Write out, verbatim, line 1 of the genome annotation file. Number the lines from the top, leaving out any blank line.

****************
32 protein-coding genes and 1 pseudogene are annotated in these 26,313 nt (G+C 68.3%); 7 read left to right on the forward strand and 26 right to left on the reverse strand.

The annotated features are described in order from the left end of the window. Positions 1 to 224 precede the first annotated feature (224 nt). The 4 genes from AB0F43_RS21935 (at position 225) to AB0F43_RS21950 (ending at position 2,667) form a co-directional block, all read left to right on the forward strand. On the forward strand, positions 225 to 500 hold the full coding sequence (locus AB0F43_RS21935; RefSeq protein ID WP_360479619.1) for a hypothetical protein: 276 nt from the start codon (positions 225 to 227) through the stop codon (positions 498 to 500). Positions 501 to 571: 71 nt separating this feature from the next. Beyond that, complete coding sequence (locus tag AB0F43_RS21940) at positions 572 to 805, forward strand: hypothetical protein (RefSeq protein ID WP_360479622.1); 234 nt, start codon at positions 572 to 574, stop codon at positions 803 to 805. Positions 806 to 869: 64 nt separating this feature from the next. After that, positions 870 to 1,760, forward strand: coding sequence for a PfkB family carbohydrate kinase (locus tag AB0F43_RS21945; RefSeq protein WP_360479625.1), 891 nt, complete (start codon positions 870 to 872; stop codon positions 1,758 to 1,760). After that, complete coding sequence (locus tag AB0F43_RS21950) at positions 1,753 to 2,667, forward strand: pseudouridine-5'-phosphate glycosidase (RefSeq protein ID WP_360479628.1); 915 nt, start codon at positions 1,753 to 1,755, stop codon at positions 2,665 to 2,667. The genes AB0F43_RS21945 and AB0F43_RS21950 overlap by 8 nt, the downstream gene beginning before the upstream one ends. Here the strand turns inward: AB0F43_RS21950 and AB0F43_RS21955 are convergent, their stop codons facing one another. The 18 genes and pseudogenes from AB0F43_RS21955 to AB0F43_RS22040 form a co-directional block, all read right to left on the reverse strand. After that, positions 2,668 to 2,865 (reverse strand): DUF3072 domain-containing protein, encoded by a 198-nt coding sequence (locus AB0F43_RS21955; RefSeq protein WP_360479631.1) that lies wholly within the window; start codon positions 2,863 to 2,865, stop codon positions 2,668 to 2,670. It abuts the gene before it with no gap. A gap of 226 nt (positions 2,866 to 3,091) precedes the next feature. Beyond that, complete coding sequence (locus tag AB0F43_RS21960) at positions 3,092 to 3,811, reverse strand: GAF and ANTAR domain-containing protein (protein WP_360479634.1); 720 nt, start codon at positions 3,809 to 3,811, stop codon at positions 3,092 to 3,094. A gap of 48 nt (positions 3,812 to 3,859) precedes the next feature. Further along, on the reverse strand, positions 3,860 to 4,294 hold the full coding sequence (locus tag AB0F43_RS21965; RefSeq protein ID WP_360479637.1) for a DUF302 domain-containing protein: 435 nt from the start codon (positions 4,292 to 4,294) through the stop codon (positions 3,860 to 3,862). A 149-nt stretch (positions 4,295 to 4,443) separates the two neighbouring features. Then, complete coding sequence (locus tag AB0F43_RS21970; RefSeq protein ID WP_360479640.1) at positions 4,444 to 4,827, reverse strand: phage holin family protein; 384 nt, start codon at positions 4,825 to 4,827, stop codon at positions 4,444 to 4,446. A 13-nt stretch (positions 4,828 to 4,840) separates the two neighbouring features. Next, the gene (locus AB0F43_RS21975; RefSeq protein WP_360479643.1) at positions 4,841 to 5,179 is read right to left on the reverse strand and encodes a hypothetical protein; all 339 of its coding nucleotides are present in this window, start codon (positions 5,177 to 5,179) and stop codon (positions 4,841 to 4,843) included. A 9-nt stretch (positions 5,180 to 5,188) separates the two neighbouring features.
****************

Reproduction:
32 protein-coding genes and 1 pseudogene are annotated in these 26,313 nt (G+C 68.3%); 7 read left to right on the forward strand and 26 right to left on the reverse strand.